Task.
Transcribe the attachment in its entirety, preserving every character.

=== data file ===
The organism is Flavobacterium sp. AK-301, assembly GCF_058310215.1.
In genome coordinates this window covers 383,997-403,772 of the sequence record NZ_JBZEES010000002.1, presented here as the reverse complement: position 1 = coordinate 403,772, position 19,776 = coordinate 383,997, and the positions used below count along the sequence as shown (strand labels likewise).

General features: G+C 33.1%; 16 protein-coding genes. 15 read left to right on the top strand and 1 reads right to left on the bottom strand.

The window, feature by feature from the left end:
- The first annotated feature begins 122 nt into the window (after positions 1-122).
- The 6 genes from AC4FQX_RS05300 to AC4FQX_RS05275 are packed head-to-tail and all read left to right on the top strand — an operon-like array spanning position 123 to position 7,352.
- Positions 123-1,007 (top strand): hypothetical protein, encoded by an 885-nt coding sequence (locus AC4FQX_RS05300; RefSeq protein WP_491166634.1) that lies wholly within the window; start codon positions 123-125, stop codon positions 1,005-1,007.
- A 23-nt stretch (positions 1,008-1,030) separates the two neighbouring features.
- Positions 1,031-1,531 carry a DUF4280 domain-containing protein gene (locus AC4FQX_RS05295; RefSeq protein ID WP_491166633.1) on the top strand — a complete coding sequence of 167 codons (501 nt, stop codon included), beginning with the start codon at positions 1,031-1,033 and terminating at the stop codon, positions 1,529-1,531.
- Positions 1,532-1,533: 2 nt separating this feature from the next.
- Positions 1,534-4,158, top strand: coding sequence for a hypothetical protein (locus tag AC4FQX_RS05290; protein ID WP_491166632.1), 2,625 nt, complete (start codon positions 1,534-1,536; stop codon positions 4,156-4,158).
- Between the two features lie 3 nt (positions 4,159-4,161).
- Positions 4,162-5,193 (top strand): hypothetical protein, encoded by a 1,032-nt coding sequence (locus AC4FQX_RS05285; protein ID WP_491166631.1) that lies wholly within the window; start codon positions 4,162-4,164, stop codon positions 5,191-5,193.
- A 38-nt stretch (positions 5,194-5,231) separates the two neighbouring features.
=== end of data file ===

The organism is Flavobacterium sp. AK-301, assembly GCF_058310215.1.
In genome coordinates this window covers 383,997-403,772 of the sequence record NZ_JBZEES010000002.1, presented here as the reverse complement: position 1 = coordinate 403,772, position 19,776 = coordinate 383,997, and the positions used below count along the sequence as shown (strand labels likewise).

General features: G+C 33.1%; 16 protein-coding genes. 15 read left to right on the top strand and 1 reads right to left on the bottom strand.

The window, feature by feature from the left end:
- The first annotated feature begins 122 nt into the window (after positions 1-122).
- The 6 genes from AC4FQX_RS05300 to AC4FQX_RS05275 are packed head-to-tail and all read left to right on the top strand — an operon-like array spanning position 123 to position 7,352.
- Positions 123-1,007 (top strand): hypothetical protein, encoded by an 885-nt coding sequence (locus AC4FQX_RS05300; RefSeq protein WP_491166634.1) that lies wholly within the window; start codon positions 123-125, stop codon positions 1,005-1,007.
- A 23-nt stretch (positions 1,008-1,030) separates the two neighbouring features.
- Positions 1,031-1,531 carry a DUF4280 domain-containing protein gene (locus AC4FQX_RS05295; RefSeq protein ID WP_491166633.1) on the top strand — a complete coding sequence of 167 codons (501 nt, stop codon included), beginning with the start codon at positions 1,031-1,033 and terminating at the stop codon, positions 1,529-1,531.
- Positions 1,532-1,533: 2 nt separating this feature from the next.
- Positions 1,534-4,158, top strand: coding sequence for a hypothetical protein (locus tag AC4FQX_RS05290; protein ID WP_491166632.1), 2,625 nt, complete (start codon positions 1,534-1,536; stop codon positions 4,156-4,158).
- Between the two features lie 3 nt (positions 4,159-4,161).
- Positions 4,162-5,193 (top strand): hypothetical protein, encoded by a 1,032-nt coding sequence (locus AC4FQX_RS05285; protein ID WP_491166631.1) that lies wholly within the window; start codon positions 4,162-4,164, stop codon positions 5,191-5,193.
- A 38-nt stretch (positions 5,194-5,231) separates the two neighbouring features.